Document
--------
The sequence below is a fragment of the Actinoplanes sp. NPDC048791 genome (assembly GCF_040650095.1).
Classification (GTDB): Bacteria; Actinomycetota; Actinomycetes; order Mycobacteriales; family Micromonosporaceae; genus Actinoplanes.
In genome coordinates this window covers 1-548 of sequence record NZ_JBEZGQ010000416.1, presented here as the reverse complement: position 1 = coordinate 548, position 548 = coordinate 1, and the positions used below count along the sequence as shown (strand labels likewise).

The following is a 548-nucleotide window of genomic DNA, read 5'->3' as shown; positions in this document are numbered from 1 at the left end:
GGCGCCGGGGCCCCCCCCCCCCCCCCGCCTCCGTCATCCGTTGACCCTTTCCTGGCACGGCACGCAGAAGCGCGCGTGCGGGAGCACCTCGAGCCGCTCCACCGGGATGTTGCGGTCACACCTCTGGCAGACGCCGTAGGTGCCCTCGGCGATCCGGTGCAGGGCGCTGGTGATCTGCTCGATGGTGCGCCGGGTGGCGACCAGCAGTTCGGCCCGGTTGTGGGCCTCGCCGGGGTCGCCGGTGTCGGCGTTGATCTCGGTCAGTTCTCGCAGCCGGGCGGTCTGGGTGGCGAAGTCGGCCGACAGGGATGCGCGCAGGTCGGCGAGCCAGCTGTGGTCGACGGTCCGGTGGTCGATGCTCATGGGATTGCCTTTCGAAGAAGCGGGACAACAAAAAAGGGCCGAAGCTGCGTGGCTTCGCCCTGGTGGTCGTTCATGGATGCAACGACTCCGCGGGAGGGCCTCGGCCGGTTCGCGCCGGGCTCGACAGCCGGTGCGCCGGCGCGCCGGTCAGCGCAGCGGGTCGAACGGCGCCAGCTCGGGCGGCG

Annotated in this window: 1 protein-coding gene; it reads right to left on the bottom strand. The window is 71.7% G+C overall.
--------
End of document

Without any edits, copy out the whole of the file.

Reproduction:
The sequence below is a fragment of the Actinoplanes sp. NPDC048791 genome (assembly GCF_040650095.1).
Classification (GTDB): Bacteria; Actinomycetota; Actinomycetes; order Mycobacteriales; family Micromonosporaceae; genus Actinoplanes.
In genome coordinates this window covers 1-548 of sequence record NZ_JBEZGQ010000416.1, presented here as the reverse complement: position 1 = coordinate 548, position 548 = coordinate 1, and the positions used below count along the sequence as shown (strand labels likewise).

The following is a 548-nucleotide window of genomic DNA, read 5'->3' as shown; positions in this document are numbered from 1 at the left end:
GGCGCCGGGGCCCCCCCCCCCCCCCCGCCTCCGTCATCCGTTGACCCTTTCCTGGCACGGCACGCAGAAGCGCGCGTGCGGGAGCACCTCGAGCCGCTCCACCGGGATGTTGCGGTCACACCTCTGGCAGACGCCGTAGGTGCCCTCGGCGATCCGGTGCAGGGCGCTGGTGATCTGCTCGATGGTGCGCCGGGTGGCGACCAGCAGTTCGGCCCGGTTGTGGGCCTCGCCGGGGTCGCCGGTGTCGGCGTTGATCTCGGTCAGTTCTCGCAGCCGGGCGGTCTGGGTGGCGAAGTCGGCCGACAGGGATGCGCGCAGGTCGGCGAGCCAGCTGTGGTCGACGGTCCGGTGGTCGATGCTCATGGGATTGCCTTTCGAAGAAGCGGGACAACAAAAAAGGGCCGAAGCTGCGTGGCTTCGCCCTGGTGGTCGTTCATGGATGCAACGACTCCGCGGGAGGGCCTCGGCCGGTTCGCGCCGGGCTCGACAGCCGGTGCGCCGGCGCGCCGGTCAGCGCAGCGGGTCGAACGGCGCCAGCTCGGGCGGCG

Annotated in this window: 1 protein-coding gene; it reads right to left on the bottom strand. The window is 71.7% G+C overall.